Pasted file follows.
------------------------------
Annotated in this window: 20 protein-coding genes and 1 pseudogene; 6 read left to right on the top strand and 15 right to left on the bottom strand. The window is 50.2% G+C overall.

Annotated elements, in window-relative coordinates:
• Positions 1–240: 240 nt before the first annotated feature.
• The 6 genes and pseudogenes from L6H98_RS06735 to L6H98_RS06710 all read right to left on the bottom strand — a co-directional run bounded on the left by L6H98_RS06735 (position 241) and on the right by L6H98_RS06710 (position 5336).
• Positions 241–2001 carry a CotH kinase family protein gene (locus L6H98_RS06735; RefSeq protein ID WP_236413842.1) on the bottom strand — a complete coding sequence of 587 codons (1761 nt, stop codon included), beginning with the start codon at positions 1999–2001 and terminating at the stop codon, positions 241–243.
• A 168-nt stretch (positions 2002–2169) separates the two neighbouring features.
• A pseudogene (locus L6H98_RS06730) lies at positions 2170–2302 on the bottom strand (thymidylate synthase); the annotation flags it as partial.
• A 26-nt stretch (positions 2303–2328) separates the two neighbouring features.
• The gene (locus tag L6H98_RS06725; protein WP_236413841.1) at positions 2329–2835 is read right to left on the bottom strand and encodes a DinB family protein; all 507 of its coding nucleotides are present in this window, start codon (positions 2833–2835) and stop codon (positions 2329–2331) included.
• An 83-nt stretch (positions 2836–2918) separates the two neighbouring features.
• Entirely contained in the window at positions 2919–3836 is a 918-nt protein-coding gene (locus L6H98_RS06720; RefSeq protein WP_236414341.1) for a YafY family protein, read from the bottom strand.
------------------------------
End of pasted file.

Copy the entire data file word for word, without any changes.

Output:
Annotated in this window: 20 protein-coding genes and 1 pseudogene; 6 read left to right on the top strand and 15 right to left on the bottom strand. The window is 50.2% G+C overall.

Annotated elements, in window-relative coordinates:
• Positions 1–240: 240 nt before the first annotated feature.
• The 6 genes and pseudogenes from L6H98_RS06735 to L6H98_RS06710 all read right to left on the bottom strand — a co-directional run bounded on the left by L6H98_RS06735 (position 241) and on the right by L6H98_RS06710 (position 5336).
• Positions 241–2001 carry a CotH kinase family protein gene (locus L6H98_RS06735; RefSeq protein ID WP_236413842.1) on the bottom strand — a complete coding sequence of 587 codons (1761 nt, stop codon included), beginning with the start codon at positions 1999–2001 and terminating at the stop codon, positions 241–243.
• A 168-nt stretch (positions 2002–2169) separates the two neighbouring features.
• A pseudogene (locus L6H98_RS06730) lies at positions 2170–2302 on the bottom strand (thymidylate synthase); the annotation flags it as partial.
• A 26-nt stretch (positions 2303–2328) separates the two neighbouring features.
• The gene (locus tag L6H98_RS06725; protein WP_236413841.1) at positions 2329–2835 is read right to left on the bottom strand and encodes a DinB family protein; all 507 of its coding nucleotides are present in this window, start codon (positions 2833–2835) and stop codon (positions 2329–2331) included.
• An 83-nt stretch (positions 2836–2918) separates the two neighbouring features.
• Entirely contained in the window at positions 2919–3836 is a 918-nt protein-coding gene (locus L6H98_RS06720; RefSeq protein WP_236414341.1) for a YafY family protein, read from the bottom strand.